15. The Second S udanese Civil War, which lasted for a horrifying 22 years, was just to begin shortly after this song was recorded, although the Peel session (which already has the "Sudan" line) was in March, and Martin, who was in Sudan at the time, says the line is probably just random and doesn't reflect the situation there in the Spring.

Wardour is a street in Soho, London, which was for a time a major center for British filmmaking. The Marquee club, a venue for many famous rock acts, was located on Wardour Street. And, the Jam had a song called "A-Bomb in Wardour Street." Gustopher says "Wardour is the HQ of the British record industry and can be used as shorthand (much like Fleet St refers to the newspaper press)."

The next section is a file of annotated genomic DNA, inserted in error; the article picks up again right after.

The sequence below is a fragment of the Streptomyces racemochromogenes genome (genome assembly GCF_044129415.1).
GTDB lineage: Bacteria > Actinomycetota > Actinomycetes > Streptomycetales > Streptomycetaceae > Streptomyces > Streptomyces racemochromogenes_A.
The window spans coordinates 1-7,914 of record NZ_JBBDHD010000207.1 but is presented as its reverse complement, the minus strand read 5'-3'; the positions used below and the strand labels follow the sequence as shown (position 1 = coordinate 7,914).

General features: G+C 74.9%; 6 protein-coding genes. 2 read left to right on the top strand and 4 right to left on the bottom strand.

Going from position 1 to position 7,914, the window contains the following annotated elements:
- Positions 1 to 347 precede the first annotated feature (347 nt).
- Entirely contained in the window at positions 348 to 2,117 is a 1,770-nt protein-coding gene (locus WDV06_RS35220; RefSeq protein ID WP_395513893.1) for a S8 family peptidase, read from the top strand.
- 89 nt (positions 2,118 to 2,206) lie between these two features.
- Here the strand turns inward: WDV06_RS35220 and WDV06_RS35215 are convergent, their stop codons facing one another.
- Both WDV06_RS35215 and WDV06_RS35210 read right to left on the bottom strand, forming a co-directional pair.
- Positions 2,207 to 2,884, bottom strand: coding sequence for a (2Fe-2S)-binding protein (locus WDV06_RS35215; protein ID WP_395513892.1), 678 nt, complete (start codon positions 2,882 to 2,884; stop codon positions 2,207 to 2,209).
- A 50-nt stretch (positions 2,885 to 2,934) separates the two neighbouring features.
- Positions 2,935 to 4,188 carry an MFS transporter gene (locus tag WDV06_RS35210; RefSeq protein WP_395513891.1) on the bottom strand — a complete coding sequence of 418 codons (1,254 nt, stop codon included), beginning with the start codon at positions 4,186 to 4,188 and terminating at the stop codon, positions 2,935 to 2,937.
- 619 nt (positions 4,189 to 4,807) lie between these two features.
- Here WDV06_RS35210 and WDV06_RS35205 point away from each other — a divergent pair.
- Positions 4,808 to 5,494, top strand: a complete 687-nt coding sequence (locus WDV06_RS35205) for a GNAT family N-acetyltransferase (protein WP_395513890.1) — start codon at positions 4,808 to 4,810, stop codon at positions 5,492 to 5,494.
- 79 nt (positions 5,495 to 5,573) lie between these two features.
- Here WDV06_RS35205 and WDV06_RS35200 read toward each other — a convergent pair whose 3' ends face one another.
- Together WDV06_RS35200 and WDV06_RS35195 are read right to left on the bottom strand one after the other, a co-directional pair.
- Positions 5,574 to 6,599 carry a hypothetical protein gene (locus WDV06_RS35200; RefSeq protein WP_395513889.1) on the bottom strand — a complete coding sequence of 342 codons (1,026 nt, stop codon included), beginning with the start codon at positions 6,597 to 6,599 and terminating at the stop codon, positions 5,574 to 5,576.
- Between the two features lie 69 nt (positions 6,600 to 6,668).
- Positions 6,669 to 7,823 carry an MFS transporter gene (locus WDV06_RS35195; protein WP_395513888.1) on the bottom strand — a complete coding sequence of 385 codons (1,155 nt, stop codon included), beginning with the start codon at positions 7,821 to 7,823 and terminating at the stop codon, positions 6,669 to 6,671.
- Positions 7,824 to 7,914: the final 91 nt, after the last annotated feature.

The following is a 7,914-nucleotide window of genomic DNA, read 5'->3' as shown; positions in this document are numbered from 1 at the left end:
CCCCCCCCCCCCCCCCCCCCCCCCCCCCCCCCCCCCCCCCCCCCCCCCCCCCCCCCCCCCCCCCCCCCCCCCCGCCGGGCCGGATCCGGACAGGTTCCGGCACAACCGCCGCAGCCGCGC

North West England was called "Granadaland" in reference to Granada television, centered in Manchester. Also, around this time (1983) the United States invaded the Carribean island nation of Grenada, ostensibly to liberate American medical students who were being held captive after a coup. The coup took place on October 14th, 1983 the US invasion ensued on the 25th. On the Peel version in March, Granadaland is not mentioned, so it is possible that MES intended the lyric to have a (possibly ironic) resonance with the recent events in Grenada (Perverted By Language was released on the 12th of December, although I'm not certain when the song was actually recorded).